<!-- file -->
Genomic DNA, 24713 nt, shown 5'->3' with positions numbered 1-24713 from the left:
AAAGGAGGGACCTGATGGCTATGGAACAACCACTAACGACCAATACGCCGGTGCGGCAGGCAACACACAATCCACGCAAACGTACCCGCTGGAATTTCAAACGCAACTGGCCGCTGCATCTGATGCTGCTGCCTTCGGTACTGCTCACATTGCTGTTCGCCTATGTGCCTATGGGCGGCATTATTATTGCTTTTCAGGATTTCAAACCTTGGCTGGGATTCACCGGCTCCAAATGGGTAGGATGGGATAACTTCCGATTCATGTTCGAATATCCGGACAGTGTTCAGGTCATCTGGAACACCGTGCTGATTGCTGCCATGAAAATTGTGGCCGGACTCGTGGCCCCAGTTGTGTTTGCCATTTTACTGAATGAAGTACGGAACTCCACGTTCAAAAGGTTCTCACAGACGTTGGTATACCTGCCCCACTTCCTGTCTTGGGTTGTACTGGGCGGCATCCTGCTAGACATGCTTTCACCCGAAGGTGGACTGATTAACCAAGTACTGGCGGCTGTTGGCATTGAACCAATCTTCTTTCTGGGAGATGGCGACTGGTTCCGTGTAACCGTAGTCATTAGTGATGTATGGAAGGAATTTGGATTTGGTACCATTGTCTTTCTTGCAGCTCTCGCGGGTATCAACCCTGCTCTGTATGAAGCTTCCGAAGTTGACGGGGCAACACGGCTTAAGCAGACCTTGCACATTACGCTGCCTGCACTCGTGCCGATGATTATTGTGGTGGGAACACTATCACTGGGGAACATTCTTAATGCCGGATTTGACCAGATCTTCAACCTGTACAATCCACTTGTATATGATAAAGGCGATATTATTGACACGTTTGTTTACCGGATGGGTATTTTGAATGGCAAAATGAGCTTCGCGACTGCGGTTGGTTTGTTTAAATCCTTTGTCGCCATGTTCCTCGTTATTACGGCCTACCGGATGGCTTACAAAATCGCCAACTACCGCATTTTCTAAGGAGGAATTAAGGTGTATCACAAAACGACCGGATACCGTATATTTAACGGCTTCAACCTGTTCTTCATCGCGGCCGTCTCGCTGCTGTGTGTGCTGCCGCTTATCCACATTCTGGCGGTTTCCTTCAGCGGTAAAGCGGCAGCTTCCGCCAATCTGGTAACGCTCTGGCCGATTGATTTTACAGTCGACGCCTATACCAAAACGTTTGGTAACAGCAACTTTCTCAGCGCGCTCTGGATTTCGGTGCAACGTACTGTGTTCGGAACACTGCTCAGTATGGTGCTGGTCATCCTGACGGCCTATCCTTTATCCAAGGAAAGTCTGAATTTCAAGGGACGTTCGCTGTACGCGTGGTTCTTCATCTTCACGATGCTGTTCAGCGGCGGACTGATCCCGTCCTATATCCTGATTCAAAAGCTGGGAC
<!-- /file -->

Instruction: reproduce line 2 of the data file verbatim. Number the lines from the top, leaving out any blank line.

AAAGGAGGGACCTGATGGCTATGGAACAACCACTAACGACCAATACGCCGGTGCGGCAGGCAACACACAATCCACGCAAACGTACCCGCTGGAATTTCAAACGCAACTGGCCGCTGCATCTGATGCTGCTGCCTTCGGTACTGCTCACATTGCTGTTCGCCTATGTGCCTATGGGCGGCATTATTATTGCTTTTCAGGATTTCAAACCTTGGCTGGGATTCACCGGCTCCAAATGGGTAGGATGGGATAACTTCCGATTCATGTTCGAATATCCGGACAGTGTTCAGGTCATCTGGAACACCGTGCTGATTGCTGCCATGAAAATTGTGGCCGGACTCGTGGCCCCAGTTGTGTTTGCCATTTTACTGAATGAAGTACGGAACTCCACGTTCAAAAGGTTCTCACAGACGTTGGTATACCTGCCCCACTTCCTGTCTTGGGTTGTACTGGGCGGCATCCTGCTAGACATGCTTTCACCCGAAGGTGGACTGATTAACCAAGTACTGGCGGCTGTTGGCATTGAACCAATCTTCTTTCTGGGAGATGGCGACTGGTTCCGTGTAACCGTAGTCATTAGTGATGTATGGAAGGAATTTGGATTTGGTACCATTGTCTTTCTTGCAGCTCTCGCGGGTATCAACCCTGCTCTGTATGAAGCTTCCGAAGTTGACGGGGCAACACGGCTTAAGCAGACCTTGCACATTACGCTGCCTGCACTCGTGCCGATGATTATTGTGGTGGGAACACTATCACTGGGGAACATTCTTAATGCCGGATTTGACCAGATCTTCAACCTGTACAATCCACTTGTATATGATAAAGGCGATATTATTGACACGTTTGTTTACCGGATGGGTATTTTGAATGGCAAAATGAGCTTCGCGACTGCGGTTGGTTTGTTTAAATCCTTTGTCGCCATGTTCCTCGTTATTACGGCCTACCGGATGGCTTACAAAATCGCCAACTACCGCATTTTCTAAGGAGGAATTAAGGTGTATCACAAAACGACCGGATACCGTATATTTAACGGCTTCAACCTGTTCTTCATCGCGGCCGTCTCGCTGCTGTGTGTGCTGCCGCTTATCCACATTCTGGCGGTTTCCTTCAGCGGTAAAGCGGCAGCTTCCGCCAATCTGGTAACGCTCTGGCCGATTGATTTTACAGTCGACGCCTATACCAAAACGTTTGGTAACAGCAACTTTCTCAGCGCGCTCTGGATTTCGGTGCAACGTACTGTGTTCGGAACACTGCTCAGTATGGTGCTGGTCATCCTGACGGCCTATCCTTTATCCAAGGAAAGTCTGAATTTCAAGGGACGTTCGCTGTACGCGTGGTTCTTCATCTTCACGATGCTGTTCAGCGGCGGACTGATCCCGTCCTATATCCTGATTCAAAAGCTGGGAC